The March for Life, an annual national demonstration that takes place in Washington, DC each year on the anniversary of Roe v. Wade (January 22), normally does not glean the media attention it deserves. The March essentially shuts down the District of Columbia for hours, as more than 600,000 pro-lifers from across the country converge to tell America's leaders what they think of legalized abortion in the United States. The mainstream media tends to significantly under-report the number of participants each year, and frequently the handful of abortion-advocating protesters (this year it was 14 at the Supreme Court) of the March appear in more or as many TV spots and newspaper photographs than the massive droves of pro-lifers who participate in the March.
This year, however, the March for Life is receiving vicarious media attention via a separate, viral story: the chairman of the Republican National Committee, Reince Priebus, chose to postpone the start of the Committee's winter meeting by several hours so that members of the RNC could first attend the March for Life. Priebus is a contributor at Red State, where he posted the following statement regarding his decision to postpone the start of the RNC winter meeting on Wednesday:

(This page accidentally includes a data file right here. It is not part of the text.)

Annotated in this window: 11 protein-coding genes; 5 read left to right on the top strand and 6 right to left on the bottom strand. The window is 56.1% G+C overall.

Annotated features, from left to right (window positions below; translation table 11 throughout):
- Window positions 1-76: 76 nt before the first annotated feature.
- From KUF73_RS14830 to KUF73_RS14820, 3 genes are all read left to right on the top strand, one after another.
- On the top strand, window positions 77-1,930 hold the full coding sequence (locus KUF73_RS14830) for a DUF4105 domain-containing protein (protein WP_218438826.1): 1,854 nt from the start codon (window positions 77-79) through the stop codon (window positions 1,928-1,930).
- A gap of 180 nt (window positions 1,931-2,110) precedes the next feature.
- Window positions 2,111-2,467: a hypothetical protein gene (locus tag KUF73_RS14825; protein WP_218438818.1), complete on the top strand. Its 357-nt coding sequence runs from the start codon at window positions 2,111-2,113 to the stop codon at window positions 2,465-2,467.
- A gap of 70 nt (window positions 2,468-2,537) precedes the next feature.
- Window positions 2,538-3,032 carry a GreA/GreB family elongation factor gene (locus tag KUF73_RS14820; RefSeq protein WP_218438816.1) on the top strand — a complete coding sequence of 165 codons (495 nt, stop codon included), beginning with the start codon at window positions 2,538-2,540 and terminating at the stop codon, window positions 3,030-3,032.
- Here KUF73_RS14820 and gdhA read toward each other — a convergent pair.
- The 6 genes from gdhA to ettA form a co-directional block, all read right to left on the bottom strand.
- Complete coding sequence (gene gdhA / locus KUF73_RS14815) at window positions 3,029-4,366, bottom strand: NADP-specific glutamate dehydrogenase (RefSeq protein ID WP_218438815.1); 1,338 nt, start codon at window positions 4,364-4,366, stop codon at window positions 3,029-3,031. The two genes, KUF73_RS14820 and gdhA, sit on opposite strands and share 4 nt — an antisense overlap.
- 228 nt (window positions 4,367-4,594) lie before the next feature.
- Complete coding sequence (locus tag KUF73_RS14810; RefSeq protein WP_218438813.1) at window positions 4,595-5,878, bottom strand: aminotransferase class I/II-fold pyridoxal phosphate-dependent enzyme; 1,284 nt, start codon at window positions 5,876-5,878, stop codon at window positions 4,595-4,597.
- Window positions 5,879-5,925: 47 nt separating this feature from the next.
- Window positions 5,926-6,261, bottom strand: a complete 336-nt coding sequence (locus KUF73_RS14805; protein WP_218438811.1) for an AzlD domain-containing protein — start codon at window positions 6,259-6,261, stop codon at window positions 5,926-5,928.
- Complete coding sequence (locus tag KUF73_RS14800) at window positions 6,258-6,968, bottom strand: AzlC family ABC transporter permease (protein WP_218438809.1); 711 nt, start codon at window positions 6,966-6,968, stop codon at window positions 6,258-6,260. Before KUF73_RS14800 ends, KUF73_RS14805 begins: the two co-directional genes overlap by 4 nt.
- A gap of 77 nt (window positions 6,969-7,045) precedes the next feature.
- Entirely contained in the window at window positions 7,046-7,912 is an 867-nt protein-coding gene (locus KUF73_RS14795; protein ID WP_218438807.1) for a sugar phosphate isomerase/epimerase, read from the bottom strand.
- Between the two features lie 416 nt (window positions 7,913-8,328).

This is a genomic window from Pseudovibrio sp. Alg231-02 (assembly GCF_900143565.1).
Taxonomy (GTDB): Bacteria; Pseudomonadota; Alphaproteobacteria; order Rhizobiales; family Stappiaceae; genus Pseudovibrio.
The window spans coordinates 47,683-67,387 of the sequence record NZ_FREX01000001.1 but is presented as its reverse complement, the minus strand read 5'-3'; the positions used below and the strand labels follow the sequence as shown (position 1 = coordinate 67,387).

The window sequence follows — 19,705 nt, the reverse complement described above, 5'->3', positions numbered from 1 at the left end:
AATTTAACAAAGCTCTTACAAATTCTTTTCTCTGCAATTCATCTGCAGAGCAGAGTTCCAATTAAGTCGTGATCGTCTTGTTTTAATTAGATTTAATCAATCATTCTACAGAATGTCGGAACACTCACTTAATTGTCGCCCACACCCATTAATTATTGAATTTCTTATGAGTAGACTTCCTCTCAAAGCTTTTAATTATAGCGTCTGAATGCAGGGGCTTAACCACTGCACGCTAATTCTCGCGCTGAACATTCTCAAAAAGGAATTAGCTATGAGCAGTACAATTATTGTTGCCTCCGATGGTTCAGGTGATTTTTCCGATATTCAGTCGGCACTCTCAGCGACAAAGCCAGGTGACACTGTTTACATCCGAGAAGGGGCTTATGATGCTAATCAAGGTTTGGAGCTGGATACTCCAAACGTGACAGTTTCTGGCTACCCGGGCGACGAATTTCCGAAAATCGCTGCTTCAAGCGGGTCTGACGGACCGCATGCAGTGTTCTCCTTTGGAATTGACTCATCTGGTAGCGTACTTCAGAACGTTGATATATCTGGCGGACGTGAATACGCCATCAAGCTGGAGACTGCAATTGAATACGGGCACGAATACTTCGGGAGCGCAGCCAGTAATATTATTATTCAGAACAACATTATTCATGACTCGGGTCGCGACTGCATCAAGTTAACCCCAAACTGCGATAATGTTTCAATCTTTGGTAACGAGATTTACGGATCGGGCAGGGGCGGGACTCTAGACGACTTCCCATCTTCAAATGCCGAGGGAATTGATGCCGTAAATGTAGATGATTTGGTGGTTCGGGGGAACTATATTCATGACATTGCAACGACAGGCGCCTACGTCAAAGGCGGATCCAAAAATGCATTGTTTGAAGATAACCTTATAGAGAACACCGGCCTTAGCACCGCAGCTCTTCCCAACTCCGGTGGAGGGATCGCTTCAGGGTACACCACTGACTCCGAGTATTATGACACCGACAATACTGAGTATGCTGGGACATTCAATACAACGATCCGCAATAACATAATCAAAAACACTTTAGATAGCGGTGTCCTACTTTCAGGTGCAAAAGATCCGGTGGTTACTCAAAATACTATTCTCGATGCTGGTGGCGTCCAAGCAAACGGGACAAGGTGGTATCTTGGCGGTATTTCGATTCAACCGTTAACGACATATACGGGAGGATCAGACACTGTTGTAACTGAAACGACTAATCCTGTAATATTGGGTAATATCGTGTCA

We’ll be there to send a message: We are a pro-life party. Life is a gift, and it must be protected. That means advocating for our beliefs, embracing the right to life, and celebrating the blessing of adoption.
A New York Times piece this week attempted to spew the myth that "attacks on women's reproductive rights" (aka pro-life laws) put Republicans at odds with women voters.
That couldn’t be more wrong.
It's no secret that Obama's ratings have gone down since his first term began in 2008. His ratings went down some between his first and second terms. But they have spiraled out of control since the sweeping reforms of Obamacare have taken hold and blatantly failed. And do you know who noticed? Women-- without whom, Obama would never have been able to win an election in the first place. TIME Magazine even acknowledged the problem:
Among women, opposition has risen almost six points since November, from 54 percent to 60 percent.